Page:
Oil, fats and grease are best removed by steam cleaning, using a
good detergent, or by hot compressed air blasting and further
treatment with a special primer. Animal fats cannot be removed
by washing. If such contaminants have penetrated into the
surface (which is usually the case) the only way of removing
them is mechanically. This means dust-free grit blasting,
scarifying, scabbling or hot compressed air blasting. Remedial
work in meat processing and engineering plants, for example,
remains a very difficult problem. Usually removing the
contaminated concrete and re-screeding may be the only
solution. Cores should always be taken to determine the depth
of penetration and can assist in deciding on whether or not it is
possible to prepare a surface for overlaying. It may be necessary
to carry out adhesion tests to ensure adequate adhesion is
obtained on a contaminated surface.
In certain circumstances the presence of oil may stain the
new decorative floorcovering. If water flows under
partitions, walls, cover mouldings, equipment bases or
furniture, these areas will take longer to dry out and may
delay the installation. Putting paper or polythene sheet on
the floor to keep it clean can retard the drying time.
If old concrete has never been overlaid or painted it should
be treated the same as new concrete. More emphasis must
be placed on cleaning, and repairing any cracks, holes or
eroded areas. Often the best procedure is to remove all
contaminated and unsound concrete.
If necessary, repairs to damaged floors should be carried
out using products such as STOPGAP 400 REPAIR
compound prior to applying smoothing compounds
(please contact our Technical Services Department for
further details). The specific concrete repair material must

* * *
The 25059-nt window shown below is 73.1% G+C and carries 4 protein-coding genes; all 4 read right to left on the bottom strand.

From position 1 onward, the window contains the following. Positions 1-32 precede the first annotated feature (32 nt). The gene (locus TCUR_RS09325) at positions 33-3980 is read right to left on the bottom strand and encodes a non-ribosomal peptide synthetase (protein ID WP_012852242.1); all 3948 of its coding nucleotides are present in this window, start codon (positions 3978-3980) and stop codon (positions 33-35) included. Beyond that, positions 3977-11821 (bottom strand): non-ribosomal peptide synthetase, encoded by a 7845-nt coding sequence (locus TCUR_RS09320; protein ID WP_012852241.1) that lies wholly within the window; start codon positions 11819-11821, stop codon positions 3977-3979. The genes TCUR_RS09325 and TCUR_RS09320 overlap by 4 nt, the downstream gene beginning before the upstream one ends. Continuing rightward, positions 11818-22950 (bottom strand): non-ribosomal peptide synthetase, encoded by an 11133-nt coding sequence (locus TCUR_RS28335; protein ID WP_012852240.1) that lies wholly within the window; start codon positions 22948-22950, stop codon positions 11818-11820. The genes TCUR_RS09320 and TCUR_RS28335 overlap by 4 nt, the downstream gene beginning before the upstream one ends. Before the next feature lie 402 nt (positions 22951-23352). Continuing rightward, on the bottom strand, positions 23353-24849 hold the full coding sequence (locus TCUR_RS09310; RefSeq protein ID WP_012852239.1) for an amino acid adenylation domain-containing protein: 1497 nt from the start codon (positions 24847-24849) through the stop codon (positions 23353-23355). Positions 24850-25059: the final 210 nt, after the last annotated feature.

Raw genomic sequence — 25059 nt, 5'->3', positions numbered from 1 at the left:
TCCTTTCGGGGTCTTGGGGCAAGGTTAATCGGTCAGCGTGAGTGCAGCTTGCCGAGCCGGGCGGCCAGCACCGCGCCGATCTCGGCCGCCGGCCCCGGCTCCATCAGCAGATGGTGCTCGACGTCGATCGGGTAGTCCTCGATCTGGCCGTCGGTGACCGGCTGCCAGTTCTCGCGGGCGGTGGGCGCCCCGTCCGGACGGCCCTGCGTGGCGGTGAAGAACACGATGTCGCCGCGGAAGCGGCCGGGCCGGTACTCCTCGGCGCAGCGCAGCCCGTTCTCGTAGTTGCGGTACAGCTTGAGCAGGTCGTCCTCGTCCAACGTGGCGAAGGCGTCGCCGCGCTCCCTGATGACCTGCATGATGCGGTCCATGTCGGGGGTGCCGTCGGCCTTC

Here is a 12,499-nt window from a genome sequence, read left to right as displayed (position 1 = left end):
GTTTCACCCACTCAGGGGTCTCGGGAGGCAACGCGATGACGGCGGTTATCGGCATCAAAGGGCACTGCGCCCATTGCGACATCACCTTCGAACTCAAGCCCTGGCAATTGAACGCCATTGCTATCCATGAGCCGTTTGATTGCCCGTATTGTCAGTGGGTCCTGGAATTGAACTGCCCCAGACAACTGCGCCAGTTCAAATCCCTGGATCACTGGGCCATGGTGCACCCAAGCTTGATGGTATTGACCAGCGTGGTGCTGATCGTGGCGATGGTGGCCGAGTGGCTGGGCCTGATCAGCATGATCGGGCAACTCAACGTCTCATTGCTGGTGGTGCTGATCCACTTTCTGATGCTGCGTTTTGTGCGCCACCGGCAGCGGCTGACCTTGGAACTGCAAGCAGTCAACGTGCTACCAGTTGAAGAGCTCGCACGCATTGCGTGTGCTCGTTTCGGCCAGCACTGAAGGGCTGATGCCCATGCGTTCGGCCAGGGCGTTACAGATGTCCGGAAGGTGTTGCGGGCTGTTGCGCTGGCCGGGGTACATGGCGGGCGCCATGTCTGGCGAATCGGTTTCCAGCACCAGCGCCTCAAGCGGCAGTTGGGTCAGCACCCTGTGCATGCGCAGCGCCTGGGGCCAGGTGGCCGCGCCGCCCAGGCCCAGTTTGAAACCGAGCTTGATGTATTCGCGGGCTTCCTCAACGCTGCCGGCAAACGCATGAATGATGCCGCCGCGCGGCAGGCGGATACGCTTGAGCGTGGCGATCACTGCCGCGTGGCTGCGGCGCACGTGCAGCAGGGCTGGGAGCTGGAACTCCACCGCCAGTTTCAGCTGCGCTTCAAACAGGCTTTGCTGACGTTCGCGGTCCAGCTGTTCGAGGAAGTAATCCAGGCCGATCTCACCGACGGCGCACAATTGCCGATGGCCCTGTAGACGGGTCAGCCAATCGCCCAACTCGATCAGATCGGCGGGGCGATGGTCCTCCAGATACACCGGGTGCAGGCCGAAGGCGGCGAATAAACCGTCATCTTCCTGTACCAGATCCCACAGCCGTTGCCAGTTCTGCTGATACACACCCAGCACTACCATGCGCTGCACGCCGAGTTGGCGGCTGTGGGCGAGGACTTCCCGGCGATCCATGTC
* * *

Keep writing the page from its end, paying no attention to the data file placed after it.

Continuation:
be checked for compatibility with the surfacing system and
be of suitable strength for the environment of the finished
Surfaces that will not allow water to pass through them can be regarded as non-absorbent. Surfaces such as ceramic and quarry tiles, granolithic, terrazzo, paints and to some extent power ?oated concrete can all come under this heading.
Traditional floor paints such as those based on oil or acrylic
emulsions should be totally removed. Epoxy or
polyurethane paints can be overcoated providing they are
in good condition and well adhered to the substrate.
Coatings vary considerably in this respect and we would
suggest you check adhesion by prior testing to ensure a
satisfactory bond is achieved.
The coating should be cleaned using STYCCOCLEAN C140
then either primed with neat STOPGAP P131 followed by
the recommended smoothing underlayment or the
adhesive applied direct to the paint (please contact our
Technical Services Department for further information onproduct selection). However, in the majority of cases identifying
the type of paint or coating will be difficult and it is most likely it
will be brittle, worn, peeling or flaking off the substrate and is
therefore not good enough to receive either a smoothing
underlayment or adhesive. The easiest method of removing old
paint is usually dust-free shot/grit blasting.
Note: certain paints and coatings may allow moisture to pass
through them and checks should be made for moisture before
progressing further work.
Certain paints and coatings may allow moisture to pass through them and checks should be made for moisture before progressing further work.
Chemical Hardening and Waterproofing Admixtures and Curing Agents
All these products are designed to generally repel water from entering into the concrete or screed or to form a barrier to prevent moisture escaping. In both cases adhesion will be impaired if a water based smoothing underlayment or adhesive is applied.
The substrate should be prepared by mechanical means such as shot/grit blasting. If a waterproofing admixture is known to have been used, further testing should be carried with the proposed system to ensure complete compatibility and adhesion to the host substrate.